You haven't quite rationailsed the spectrum correctly; If you look at your molecule you will see that you have 6 distinct 1H species, but you have only described 5. Take particular note of the signals that you have described as a td at 5.11ppm. This should be symmetrical about the centre peak if it was a true td, and this signal clearly is not. So, it actually comes from two overlapping signals; one with a large coupling (~17Hz) and the other a medium coupling (~10Hz). Also, a quartet will only have one coupling constant - this will be the separation of any of two adjacent peaks in the quartet, and so is 6.6Hz, as you have described. So perhaps this is not a true quartet.
When assigning your peaks, you should first look at your chemical shifts;
- Vinylic protons typically come in the range 3.5-8.5, but commonly 5-7ppm
- alkyl protons alpha to a heteroatom 3-4.5ppm
- alkyl protons alpha to vinyl group 1.5-2.5ppm
- hydroxyl protons can come just about anywhere, but true alkyl-OH 1H will typically come 1-5 ppm
So from this information, you should be able to broadly assign the 6 protons in your molecule.
You then need to look at coupling constants to further refine your assignments. For vinylic groups, you can rely on the following general coupling constants:
- trans coupling Jbc 14-19Hz
- cis coupling Jac 4-12 Hz
- geminal coupling Jab -4-4 Hz
- vicinal coupling Jcd 4-10 Hz
This should allow you to complete the assignment of this spectrum. See how you go from here.
A useful approach to these type of assignment problems, especially if you know the structure, is to look at the molecule and try to predict the spectrum you'd expect, rather than looking at the spectrum and working out what's what.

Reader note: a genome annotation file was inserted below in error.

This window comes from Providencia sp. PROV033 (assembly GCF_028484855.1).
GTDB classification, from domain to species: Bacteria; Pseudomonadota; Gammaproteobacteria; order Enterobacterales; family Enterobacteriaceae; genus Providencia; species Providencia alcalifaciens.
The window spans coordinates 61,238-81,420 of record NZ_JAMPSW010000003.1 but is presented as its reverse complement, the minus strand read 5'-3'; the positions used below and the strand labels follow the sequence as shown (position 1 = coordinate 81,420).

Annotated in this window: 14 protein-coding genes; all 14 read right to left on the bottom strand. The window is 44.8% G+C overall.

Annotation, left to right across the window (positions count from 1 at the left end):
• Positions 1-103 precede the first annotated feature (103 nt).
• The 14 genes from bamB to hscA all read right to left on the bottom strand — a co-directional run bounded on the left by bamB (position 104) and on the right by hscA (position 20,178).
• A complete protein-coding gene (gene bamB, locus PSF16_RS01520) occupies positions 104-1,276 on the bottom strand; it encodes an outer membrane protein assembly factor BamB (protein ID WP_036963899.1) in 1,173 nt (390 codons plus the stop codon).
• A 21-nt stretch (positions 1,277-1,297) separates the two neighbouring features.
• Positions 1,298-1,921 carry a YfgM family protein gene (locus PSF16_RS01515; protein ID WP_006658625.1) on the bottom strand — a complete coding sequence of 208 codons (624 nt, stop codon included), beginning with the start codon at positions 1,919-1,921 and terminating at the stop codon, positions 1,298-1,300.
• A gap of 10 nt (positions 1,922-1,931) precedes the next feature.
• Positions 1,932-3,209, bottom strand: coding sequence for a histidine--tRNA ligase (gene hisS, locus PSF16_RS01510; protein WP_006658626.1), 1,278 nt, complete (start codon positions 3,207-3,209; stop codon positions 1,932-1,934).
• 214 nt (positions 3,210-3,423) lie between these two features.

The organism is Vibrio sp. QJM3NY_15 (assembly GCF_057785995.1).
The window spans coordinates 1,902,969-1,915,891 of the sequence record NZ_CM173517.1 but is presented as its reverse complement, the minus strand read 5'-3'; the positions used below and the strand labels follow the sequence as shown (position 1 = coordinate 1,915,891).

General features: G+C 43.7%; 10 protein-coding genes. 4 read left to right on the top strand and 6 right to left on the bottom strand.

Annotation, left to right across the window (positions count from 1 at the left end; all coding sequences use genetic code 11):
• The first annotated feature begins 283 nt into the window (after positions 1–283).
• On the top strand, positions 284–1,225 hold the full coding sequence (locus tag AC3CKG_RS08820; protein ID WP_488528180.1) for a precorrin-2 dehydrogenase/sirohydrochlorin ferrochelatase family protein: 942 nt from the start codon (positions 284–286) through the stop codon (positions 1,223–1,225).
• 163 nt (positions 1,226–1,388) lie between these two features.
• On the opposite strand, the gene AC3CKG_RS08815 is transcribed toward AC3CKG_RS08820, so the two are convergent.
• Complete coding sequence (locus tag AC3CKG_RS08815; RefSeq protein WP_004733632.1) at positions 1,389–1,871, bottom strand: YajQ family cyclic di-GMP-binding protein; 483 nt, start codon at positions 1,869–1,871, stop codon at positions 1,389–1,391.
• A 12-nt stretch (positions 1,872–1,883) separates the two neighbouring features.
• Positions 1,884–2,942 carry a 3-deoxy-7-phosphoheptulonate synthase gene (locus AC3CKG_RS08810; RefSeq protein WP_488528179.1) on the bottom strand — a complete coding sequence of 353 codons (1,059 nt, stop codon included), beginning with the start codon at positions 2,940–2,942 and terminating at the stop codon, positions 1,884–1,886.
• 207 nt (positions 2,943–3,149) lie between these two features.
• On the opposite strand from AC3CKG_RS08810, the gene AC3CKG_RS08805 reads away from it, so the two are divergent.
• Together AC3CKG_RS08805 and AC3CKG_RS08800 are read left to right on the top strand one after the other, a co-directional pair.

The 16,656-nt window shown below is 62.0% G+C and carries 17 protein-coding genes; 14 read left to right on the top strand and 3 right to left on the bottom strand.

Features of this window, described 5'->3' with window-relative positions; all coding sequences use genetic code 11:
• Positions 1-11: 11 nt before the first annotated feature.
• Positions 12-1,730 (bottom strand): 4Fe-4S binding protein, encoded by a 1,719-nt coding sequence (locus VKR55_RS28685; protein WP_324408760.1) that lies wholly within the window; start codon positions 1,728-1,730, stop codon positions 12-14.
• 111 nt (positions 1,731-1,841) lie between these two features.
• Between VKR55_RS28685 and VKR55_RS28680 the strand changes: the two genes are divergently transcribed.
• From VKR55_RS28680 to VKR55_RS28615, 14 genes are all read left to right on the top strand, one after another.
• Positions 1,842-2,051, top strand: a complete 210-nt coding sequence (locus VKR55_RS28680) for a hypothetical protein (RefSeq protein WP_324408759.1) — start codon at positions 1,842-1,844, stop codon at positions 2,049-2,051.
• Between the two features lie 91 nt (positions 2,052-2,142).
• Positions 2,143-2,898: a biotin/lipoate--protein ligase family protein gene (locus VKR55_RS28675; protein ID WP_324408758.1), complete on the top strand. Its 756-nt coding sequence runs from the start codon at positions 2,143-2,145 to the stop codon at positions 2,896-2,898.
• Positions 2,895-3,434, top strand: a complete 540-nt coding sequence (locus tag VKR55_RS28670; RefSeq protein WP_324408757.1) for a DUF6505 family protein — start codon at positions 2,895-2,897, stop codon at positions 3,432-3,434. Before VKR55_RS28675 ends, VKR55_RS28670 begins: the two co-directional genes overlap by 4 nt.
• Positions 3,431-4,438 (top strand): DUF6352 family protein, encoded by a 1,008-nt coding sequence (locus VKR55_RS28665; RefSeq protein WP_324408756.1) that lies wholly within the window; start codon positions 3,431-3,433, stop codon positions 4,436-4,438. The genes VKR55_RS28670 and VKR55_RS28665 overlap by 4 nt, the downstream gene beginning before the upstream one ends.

Looking at your molecule, I'd expect:
- Ha to come in the vinylic region, and appear as a dd (cis and geminal coupling to Hb and Hc)
- Hb to come in the vinylic region, and appear as a dd (trans and geminal coupling to Ha and Hc)
- Hc to come in the vinylic region, and appear as a ddt (cis, trans and vicinal coupling to Ha, Hb and Hd)
- Hd to come in the alkyl region alpha to a double bond, and appear as a dt (coupling to Hc and He)
- He to come in the alkyl region alpha to a heteroatom, and appear as a t (coupling to Hd)
- Hf to come somewhere and appear most likely as an exchange broadened singlet
Edits to answer questions raised in comment to the original answer.
Below are two splitting diagrams to help you rationalise the splitting for the peaks centred around 2.3 ppm and 5.10 ppm.
Let's first look at your upfield peaks (2.10ppm), which is the splitting diagram on the left. This comes from signal Hd, and should show coupling to Hc (which will give rise to a doublet) and also He (giving a triplet). So this signal is actually a doublet of triplets. Normally if the doublet coupling and triplet coupling are quite different, then you observe two clear sets of triplet peaks. However, in this case, Jdc is approximately the same as Jde (within the natural linewisth of the peaks), and so you get overlap of some of peaks, creating what looks like a quartet. It is still a dt, with 6 lines, but you can't resolve them all. So, you still have two coupling constants, but both couplings are about 6.6Hz.
The second diagram (on the right) is for your sets of signals around 5.10 ppm. This is actually the overlap of two independent signals. Ha will occur as a dd, with cis coupling to Hc (~14Hz), and geminal coupling to Hb (~2Hz, so very small, and realy only broadens the peak in this case.) This is the signal on the right.
Hb will also occur as a dd, with trans coupling to Hc (~17Hz), and again, geminal coupling to Ha. This is the signal on the left. It just so happens (life is like that sometimes), that one set of lines for each signal overlap, to create what looks like an aysmmetrical triplet. So, here are your two signals, Ha and Hb. Integrating the area under the peaks serves as a valuable tool to tell you how many signals each peak represents, and in this case you would have clearly seen that the signals at 5.10ppm come from 2 protons.
As a note, geminal couplings in vinylic systems is usually quite small, and often is of similar magnitude to allylic coupling (4J couplings, such as Jad, and this is why the peaks for protons a and b actually look a little more complicated than just doublets of doublets. The main take home message about double bond couplings at an introductory level really comes from the cis and trans couplings.